This week, since chicken breasts are going for $1.99/lb and mushrooms are $1.50, you might want to make Light Chicken and Mushroom Marsala one night for dinner. For breakfast another day, maybe try French Toast, since you have eggs and syrup, and loaves of bread are on sale for $2. Anything goes, and you can use All Recipes, Epicurious, or Food Network to search for recipes.

When writing it up, your menu can be as simple as this:

B: cereal & fruit
L: PB&J & granola bars
D: Chicken, rice & carrots

Or as complex as this:

B: Me (cereal, soy milk, grapes), TB (cereal, soy milk)
L: Me (leftovers, orange), TB (sandwich, grapes, popcorn)
D: TB & Me (Light Chicken and Mushroom Marsala, rice)

For more examples try here, here, or here.

00:46 – 00:60

Finally, the easy part. When you have an idea of what you have, what you need, and what you want to make, it’s time to create a grocery list. It should include the sale items, plus any other ingredients needed, but not much else. Then, go forth and start buyin'. Just remember, STICK TO THE LIST. It’ll keep you from purchasing extraneous, overpriced, last-minute items that your roommate will eat anyway.

And that’s it. Hour’s done. Admittedly, this procedure might take more than 60 minutes the first few weeks. But once you get the knack, it’ll flow like mad. And the savings will be plentiful. Personally, I save more on weekly groceries than either of us make at work in an hour, which makes the process totally worth it.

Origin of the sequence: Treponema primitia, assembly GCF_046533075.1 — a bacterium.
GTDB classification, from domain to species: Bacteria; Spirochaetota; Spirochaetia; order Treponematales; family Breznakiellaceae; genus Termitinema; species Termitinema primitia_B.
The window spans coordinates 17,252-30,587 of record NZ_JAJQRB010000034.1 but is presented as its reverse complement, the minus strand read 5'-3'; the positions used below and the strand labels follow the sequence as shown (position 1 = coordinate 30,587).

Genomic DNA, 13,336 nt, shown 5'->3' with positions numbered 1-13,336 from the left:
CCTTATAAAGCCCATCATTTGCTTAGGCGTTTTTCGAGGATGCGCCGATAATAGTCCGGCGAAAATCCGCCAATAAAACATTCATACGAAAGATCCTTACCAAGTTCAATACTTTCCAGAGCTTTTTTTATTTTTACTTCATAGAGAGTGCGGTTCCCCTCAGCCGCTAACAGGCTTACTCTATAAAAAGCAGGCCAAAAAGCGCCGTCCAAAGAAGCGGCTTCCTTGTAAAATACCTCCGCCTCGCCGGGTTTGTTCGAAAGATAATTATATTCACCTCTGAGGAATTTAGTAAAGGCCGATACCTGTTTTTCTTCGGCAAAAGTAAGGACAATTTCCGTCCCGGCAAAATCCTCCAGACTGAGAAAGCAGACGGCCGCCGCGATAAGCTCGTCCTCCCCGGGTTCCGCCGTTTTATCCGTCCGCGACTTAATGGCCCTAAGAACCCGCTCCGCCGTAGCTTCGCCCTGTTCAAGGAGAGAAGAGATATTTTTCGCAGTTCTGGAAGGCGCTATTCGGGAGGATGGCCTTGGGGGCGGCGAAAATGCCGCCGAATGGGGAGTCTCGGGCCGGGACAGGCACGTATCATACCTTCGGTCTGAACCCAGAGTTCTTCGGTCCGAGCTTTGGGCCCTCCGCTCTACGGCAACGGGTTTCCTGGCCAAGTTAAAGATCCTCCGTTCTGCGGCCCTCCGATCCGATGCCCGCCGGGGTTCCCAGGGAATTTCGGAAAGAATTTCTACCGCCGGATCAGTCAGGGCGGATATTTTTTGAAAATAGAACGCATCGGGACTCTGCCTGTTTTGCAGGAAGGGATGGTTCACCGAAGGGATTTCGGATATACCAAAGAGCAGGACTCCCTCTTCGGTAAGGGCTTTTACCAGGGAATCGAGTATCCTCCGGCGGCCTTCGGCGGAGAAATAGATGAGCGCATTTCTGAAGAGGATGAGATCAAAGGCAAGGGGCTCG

If anyone decides to try The Hour, I’d love to hear constructive criticism, but in the meantime, readers – any suggestions? Do you see anything I could add? Or anything I could take away for streamlining purposes? The comments are open!

(Photos courtesy of Flickr member toriloveskitty, jupiter images and raw story.)

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Karen said...

Make sure coupons are really saving you money. I know they work for a lot of people, especially those with families. But I found that they don't save money for me - I just don't buy many items that are coupon-able.

Being a geek, I calculated it out with a spreadsheet a couple of years ago. I compared the price with coupon to the price I'd normally pay (so if I normally buy the store brand, I'd compare the store brand price to the price of the name brand with coupon). I kept track over three months, and by the end, I had saved some money. But once I factored in the price of the newspaper (which I normally don't buy), I ended up losing money. I decided it wasn't worth it. The caculation would be different if I could have gotten coupons for free, or if I bought more "couponable" foods.